RogerBW's Blog

Thankless in Death, J. D. Robb 17 January 2014

Thankless in Death is the forty-sixth of J. D. Robb's In Death series. It's also, for me, the first disappointment.

There isn't a great deal of series-level development here. Many of the extended cast come back and do their thing, but we don't meet anyone new who seems likely to return, and nor do any relationships seem to go through major changes. Fair enough, that can't happen every time. Sometimes you just concentrate on the main story.

The main story's decent enough: unfortunately it's not a mystery, as we get a frequent villain's-eye perspective and know exactly whodunnit. That's not a complete show-stopper for me, particularly as the police generally aren't far behind, but I do regard it as an error, since it removes the detection element from the plot; there's also a risk of coming over as wallowing in the villain's gruesomeness.

Our protagonists, Police Lieutenant Eve Dallas and her richest-man-in-the-world husband Roarke, don't seem to have much spark to them here. Even the obligatory sex scenes seem, well, obligatory. There's a bit of promise as Dallas is offered a captaincy (not surprising, given her record) and turns it down to stay in the field, but that's really the only solid element here. The rest, I'm afraid, is strictly for series fans. As with Notorious Nineteen, the ongoing character bits feel as though they could have been composed with a macro: Dallas doesn't want to hear about her underling's love life, the coroner's playing suitable music when doing an autopsy, Dallas is hiding food from the office food thief.

If as I had you've read the first forty-five, you can get through this one on inertia, but I can't see it hooking in very many new readers. I really hope the next one is better; I think Robb has more to say about these characters, but here she's just marking time.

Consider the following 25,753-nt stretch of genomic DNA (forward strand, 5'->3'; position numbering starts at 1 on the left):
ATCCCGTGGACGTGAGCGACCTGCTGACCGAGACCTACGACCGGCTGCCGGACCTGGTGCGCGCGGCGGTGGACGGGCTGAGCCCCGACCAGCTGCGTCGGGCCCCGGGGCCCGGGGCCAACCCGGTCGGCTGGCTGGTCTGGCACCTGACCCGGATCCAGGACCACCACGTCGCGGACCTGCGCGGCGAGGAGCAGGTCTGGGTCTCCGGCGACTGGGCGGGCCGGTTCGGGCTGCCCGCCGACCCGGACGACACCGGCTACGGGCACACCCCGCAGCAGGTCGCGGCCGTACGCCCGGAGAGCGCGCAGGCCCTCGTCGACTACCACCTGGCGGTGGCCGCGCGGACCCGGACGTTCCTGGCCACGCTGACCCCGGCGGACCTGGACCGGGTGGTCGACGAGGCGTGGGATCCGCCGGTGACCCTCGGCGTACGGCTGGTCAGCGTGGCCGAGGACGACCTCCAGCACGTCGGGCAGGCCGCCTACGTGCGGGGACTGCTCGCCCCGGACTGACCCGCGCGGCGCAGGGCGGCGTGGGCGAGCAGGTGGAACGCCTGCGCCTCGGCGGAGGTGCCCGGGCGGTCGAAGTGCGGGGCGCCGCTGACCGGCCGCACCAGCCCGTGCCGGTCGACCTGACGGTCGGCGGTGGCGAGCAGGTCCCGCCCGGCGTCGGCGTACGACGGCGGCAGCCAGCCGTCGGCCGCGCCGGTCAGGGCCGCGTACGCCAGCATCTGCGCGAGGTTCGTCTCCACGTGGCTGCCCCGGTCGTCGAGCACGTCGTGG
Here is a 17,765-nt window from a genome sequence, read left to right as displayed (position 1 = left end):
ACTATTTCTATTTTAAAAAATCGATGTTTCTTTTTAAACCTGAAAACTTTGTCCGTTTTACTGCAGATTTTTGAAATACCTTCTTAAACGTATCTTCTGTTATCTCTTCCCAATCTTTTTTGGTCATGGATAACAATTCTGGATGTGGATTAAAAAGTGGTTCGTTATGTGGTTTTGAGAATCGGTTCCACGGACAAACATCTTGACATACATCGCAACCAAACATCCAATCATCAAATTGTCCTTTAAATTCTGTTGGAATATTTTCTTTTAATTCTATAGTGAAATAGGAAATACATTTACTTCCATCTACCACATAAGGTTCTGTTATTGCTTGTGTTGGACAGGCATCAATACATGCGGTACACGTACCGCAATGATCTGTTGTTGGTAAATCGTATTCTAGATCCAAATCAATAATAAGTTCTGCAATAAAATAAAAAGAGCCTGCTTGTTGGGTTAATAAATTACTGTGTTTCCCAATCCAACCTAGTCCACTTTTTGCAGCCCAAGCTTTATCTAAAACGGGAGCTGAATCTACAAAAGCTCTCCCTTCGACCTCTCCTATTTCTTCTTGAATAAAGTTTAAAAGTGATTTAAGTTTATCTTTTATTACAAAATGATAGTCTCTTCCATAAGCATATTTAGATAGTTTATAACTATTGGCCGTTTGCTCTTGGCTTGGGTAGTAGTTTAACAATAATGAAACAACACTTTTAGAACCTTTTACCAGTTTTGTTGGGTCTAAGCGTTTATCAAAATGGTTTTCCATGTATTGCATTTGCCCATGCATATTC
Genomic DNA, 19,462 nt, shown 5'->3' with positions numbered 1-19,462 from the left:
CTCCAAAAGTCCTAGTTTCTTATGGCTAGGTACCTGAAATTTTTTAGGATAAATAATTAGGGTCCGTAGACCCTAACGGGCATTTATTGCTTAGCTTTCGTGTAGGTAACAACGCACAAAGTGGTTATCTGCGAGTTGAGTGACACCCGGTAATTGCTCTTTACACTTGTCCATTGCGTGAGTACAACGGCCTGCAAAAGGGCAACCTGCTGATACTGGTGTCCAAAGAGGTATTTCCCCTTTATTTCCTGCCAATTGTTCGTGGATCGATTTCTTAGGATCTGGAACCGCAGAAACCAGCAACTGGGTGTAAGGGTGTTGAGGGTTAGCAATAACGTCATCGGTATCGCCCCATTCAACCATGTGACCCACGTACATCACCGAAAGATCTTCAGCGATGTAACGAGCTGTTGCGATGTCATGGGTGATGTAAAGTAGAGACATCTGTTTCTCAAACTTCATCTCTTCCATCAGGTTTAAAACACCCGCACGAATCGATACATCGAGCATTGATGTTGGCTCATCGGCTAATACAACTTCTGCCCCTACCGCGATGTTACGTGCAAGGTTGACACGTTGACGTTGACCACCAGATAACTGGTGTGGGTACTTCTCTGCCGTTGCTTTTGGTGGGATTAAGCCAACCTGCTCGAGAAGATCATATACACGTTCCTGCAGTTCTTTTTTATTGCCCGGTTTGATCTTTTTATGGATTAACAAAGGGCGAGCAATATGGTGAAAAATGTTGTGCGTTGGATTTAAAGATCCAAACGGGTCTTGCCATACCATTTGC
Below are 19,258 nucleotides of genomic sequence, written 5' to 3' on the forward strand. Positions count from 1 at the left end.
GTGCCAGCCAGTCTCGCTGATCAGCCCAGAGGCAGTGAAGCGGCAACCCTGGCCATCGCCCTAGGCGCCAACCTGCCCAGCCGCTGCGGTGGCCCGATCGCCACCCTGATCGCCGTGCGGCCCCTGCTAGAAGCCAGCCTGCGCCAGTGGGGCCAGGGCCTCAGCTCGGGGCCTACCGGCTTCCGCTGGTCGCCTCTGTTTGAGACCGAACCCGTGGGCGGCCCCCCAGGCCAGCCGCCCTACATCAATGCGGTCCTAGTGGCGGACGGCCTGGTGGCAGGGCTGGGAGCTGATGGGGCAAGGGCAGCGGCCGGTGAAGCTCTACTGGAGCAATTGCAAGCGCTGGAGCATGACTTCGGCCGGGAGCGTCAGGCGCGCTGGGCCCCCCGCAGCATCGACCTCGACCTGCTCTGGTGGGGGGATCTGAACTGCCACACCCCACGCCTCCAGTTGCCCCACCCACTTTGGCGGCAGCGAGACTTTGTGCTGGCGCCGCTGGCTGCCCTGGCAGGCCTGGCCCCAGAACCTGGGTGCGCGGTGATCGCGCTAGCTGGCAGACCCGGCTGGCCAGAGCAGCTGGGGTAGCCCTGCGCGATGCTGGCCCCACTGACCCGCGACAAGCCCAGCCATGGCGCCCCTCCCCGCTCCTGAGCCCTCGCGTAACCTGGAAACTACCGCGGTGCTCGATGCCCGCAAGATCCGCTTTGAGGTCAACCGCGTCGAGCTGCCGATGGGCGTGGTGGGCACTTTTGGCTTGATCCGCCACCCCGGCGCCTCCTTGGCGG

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See also:
Notorious Nineteen, Janet Evanovich

Series: In Death | Next in series: Mirror, Mirror

  1. Posted by Michael Cule at 06:27pm on 17 January 2014

    I have the same unaccountable fondness for them as you have. I've even written fanfic!

    I have been skipping the 'obligatory sex scene' for some time: they seem to be mechanical catering to the readers who want the romance issues.

    I don't mind the 'police procedural' nature of the latest one but I've always felt that they were pretty terrible detective stories and even worse SF. Her idea of how quickly mankind could spread to 'off world' colonies is ridiculous and she doesn't think about the implications of the tech she introduces at all.

    But the characters are fun and the dialogue manages to make me turn the page. I wonder though if she has a definite schedule to bring it to an end, which will be (she has announced) with the birth of Dallas and Roarke's first child.

  2. Posted by RogerBW at 06:34pm on 17 January 2014

    Yes, the tech projections are a bit strange, and Robb's clearly not an SF writer really; I'm not at all convinced she realises that there's a difference between things in the solar system and things going round other stars. (But neither did Terry Nation in the 1960s, and look where it got him.) I'm reading these books for character first, for decent puzzle second, and this one seemed to lack both.

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